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Ask the Mental Health Expert Archives 2001-2004

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Response to Drug Abuse

Q. I am researching how family members are affected (and respond) to a member's drug abuse. I have been unable to find information on how families deal with a member's drug abuse, especially if the family isn't necessarily opposed to drug use, just abuse. Do you have any suggestions?

A. Families respond to substance use/abuse/dependency in a multitude of ways--some helpful, some not. For example, Strauss & Falkin (Am J Drug Alcohol Abuse 2001 Feb;27(1):65-89) examined the structure and function of the social support systems of women offenders (N = 100) who used drugs during the last 6 months before entering court-mandated drug-free treatment programs.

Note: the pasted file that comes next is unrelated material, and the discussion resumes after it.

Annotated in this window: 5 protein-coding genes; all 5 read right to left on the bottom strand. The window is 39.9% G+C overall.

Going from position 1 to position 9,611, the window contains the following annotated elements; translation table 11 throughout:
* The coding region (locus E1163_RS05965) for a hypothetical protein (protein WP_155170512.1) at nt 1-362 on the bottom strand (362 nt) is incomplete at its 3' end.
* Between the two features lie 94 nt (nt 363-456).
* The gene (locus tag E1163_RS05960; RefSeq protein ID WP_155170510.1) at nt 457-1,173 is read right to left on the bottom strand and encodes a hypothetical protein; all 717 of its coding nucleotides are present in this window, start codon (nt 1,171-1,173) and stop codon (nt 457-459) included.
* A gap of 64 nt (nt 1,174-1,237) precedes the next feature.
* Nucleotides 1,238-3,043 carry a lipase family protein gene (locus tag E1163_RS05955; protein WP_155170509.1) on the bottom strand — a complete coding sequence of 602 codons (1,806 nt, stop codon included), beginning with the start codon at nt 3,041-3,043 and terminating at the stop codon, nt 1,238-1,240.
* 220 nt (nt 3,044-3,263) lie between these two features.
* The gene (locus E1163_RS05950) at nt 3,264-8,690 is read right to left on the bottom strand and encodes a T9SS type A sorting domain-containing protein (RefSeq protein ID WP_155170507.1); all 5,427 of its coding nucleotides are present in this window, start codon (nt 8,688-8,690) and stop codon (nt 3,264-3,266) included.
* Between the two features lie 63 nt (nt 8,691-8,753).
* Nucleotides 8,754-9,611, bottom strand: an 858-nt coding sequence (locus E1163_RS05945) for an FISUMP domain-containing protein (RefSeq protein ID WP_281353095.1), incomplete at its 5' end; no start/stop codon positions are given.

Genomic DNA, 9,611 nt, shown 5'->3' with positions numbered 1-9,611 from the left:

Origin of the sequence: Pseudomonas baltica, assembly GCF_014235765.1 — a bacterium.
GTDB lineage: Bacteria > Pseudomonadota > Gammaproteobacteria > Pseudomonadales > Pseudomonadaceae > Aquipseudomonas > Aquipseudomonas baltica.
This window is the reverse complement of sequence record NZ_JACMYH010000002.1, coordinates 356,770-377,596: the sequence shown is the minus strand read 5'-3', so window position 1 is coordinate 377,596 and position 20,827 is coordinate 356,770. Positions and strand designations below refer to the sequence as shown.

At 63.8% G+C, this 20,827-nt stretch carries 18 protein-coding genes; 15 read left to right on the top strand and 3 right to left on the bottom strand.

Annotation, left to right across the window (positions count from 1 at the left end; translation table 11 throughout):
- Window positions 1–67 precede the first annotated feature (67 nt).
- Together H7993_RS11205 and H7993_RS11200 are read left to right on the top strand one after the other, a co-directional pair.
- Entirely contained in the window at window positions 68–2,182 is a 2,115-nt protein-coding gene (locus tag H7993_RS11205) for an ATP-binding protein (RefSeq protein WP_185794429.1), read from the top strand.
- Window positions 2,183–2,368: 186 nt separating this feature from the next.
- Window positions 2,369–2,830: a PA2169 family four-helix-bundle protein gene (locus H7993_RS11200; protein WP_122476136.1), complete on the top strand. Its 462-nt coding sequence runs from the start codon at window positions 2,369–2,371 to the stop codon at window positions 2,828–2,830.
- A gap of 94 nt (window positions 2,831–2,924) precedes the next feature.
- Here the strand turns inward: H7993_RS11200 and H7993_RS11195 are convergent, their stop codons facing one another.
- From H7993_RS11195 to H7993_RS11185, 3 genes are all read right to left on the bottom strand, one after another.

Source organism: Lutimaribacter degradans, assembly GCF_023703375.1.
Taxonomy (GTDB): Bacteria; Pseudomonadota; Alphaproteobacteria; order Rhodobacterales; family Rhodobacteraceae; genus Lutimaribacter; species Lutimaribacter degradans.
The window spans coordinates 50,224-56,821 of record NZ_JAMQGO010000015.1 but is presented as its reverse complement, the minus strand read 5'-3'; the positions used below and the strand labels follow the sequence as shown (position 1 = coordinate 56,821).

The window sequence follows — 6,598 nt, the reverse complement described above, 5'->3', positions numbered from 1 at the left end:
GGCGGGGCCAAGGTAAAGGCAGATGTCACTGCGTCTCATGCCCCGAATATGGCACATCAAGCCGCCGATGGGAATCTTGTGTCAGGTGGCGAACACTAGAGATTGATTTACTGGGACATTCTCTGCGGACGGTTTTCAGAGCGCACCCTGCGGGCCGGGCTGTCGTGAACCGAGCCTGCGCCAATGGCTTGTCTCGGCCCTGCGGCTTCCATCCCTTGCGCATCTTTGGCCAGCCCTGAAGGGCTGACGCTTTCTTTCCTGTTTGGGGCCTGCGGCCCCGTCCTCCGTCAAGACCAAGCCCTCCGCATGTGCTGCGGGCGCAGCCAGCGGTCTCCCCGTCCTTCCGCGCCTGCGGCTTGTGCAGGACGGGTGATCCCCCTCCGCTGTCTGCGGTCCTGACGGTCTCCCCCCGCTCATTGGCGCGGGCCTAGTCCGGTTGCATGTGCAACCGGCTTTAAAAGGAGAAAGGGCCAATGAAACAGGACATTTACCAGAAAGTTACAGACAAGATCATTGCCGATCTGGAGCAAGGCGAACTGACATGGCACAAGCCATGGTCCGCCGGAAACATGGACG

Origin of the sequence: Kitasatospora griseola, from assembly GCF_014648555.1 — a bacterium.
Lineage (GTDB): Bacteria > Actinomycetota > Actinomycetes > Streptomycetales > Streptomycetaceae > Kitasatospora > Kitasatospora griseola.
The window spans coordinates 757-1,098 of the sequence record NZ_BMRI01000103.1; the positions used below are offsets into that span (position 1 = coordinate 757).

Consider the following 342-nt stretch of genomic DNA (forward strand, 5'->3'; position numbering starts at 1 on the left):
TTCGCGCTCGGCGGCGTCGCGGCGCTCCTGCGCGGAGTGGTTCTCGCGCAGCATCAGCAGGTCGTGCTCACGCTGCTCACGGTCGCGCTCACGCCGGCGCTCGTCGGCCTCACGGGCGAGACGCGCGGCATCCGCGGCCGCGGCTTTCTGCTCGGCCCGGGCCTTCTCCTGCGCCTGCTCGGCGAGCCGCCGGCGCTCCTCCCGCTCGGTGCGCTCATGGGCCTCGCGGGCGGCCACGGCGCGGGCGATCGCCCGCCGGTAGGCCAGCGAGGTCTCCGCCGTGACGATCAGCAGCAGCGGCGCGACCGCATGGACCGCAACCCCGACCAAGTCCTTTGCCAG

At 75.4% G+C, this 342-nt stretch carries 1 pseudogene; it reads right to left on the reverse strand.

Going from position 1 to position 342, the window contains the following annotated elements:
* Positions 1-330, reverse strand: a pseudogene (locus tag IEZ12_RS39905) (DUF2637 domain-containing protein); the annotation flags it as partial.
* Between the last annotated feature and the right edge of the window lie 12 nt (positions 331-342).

Overall, two-thirds of the women identified their mothers as among their supporters. These mothers were often anxious to do whatever they could to help their daughters stop using drugs. But, paradoxically, the assistance many mothers gave their daughters (e.g., providing them with money) actually enabled the daughter's drug use.

Although many daughters appreciated their mother's help, there was an element of distrust and control in many of the mother-daughter relationships. For more detailed information on the role of the family in substance abuse/dependency, I recommend the chapter by Dr. Peter Steinglass in the American Psychiatric Press Textbook of Substance Abuse Treatment (1994). There, Steinglass discusses his family systems model, which deals with the issues you raise.

Or, see Steinglass's book, "The Alcoholic Family," (Basic Books, 1987). You may also be interested in the article by MJ Sheridan, entitled, "A proposed intergenerational model of substance abuse, family functioning, and abuse/neglect". (in: Child Abuse Negl 1995 May;19(5):519-30). Finally, I think a few calls to your local chapters of Alcoholics Anonymous and Narcotics Anonymous would yield a wealth of personal information of the type you are seeking.

May 2002

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